Nomenus Speaks to the IRS; Questionnaire B p7-9 “Moral Code”
The wisdom of our inner consciousness, our visions, and our dreams directs our behavior in the external world. Through our Sacred Circles we gain insights into ourselves and our connections to the world around us. These insights are clues to living in Balance or harmony. Therefore, we seek to apply the principles and insights of our inner consciousness to our actions and behavior in the external world.
The tenets of our moral code are not commandments, but are affirmations of ways we want to relate to ourselves and the world around us, in accordance with our beliefs.
I. I know myself.
This moral affirmation is at the heart of our beliefs and practices. We believe it is natural for human beings to seek for the meaning of their lives. For some, this meaning is “God” or their “Higher Self.” By whatever name, we believe it is immanent within each of us, and is, therefore, to be found within. Self-knowledge is what permits us to live in Balance with ourselves, our fellow beings, and the world around us; we cannot live in Balance if we do not know ourselves. Furthermore, to fully appreciate the inexhaustible creativity of Nature, we must appreciate ourselves. That appreciation is partly expressed through the search for self-knowledge.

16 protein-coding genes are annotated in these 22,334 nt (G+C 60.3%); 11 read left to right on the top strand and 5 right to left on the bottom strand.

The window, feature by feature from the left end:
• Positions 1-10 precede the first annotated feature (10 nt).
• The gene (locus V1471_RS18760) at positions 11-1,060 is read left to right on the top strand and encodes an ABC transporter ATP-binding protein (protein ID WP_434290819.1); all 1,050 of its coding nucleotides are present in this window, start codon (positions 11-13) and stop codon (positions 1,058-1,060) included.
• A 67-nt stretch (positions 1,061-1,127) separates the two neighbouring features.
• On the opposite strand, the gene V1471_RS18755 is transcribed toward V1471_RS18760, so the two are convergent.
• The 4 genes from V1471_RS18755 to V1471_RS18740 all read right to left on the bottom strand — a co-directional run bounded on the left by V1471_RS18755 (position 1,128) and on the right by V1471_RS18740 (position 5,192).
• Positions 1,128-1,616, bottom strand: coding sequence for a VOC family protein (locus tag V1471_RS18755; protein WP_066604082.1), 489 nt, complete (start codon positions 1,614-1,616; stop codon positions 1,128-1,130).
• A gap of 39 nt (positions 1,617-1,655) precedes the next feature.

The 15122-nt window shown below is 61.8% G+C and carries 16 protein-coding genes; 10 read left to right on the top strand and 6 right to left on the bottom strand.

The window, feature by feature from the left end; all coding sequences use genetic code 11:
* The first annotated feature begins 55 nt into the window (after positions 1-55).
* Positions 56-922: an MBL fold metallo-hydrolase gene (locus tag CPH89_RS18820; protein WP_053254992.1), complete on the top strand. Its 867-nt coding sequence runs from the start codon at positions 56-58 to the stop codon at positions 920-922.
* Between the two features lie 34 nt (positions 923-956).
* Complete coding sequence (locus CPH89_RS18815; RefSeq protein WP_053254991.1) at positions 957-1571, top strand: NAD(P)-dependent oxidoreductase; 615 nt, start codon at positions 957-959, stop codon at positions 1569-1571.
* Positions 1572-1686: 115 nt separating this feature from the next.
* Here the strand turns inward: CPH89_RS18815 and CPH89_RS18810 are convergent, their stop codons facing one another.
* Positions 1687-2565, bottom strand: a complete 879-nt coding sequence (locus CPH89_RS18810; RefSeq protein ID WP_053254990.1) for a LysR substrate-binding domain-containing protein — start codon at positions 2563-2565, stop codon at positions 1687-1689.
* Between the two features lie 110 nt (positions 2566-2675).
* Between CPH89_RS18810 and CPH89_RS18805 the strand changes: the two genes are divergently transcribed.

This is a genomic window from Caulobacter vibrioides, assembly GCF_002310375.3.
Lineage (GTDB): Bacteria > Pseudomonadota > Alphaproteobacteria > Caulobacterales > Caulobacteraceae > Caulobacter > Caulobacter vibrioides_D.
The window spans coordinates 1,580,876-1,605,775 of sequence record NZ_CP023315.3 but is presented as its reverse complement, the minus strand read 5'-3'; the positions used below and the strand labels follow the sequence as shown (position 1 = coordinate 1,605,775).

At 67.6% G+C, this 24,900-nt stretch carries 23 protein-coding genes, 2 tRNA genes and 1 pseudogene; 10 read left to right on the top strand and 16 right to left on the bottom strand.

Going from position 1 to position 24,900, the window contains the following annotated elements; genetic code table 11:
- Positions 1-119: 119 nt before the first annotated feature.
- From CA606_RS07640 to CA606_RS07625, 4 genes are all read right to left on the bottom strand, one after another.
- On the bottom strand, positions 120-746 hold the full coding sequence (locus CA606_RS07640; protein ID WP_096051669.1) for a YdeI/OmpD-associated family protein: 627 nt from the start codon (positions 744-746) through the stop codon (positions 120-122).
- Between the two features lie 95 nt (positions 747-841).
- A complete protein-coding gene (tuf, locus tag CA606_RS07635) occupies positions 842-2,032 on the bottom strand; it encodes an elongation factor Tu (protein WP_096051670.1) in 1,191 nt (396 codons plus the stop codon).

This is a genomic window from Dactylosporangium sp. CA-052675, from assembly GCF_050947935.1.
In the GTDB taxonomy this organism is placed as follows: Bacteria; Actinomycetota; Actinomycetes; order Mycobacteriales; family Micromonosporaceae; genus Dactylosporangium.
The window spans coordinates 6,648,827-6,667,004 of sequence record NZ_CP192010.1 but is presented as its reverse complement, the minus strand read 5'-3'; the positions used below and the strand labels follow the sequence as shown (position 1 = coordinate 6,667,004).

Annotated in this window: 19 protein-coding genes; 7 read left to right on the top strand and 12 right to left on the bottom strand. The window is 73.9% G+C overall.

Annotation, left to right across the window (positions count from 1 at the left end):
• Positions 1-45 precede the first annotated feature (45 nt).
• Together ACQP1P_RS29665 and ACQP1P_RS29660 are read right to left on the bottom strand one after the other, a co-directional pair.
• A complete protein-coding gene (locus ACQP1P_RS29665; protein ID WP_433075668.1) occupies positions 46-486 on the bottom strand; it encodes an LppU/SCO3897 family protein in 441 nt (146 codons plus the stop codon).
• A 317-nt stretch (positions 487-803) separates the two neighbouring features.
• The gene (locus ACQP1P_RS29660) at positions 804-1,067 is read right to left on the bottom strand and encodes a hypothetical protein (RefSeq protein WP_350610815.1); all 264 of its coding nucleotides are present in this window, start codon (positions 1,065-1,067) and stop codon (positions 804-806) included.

Also, when we are aware of our full identity, we realize our interconnectedness with all being. This awareness of our interconnectedness comes through self-discovery; without that awareness we cannot live in Balance, we do not appreciate the extent of our divinity, we cannot live in subject-SUBJECT consciousness, and we are ignorant of Nature. Our Sacred Circles facilitate self-understanding. Our chanting and trance-states permit our outer awareness to communicate with inner consciousness. When we return to outer levels of consciousness, we share our self-discoveries within the safety of the Circle.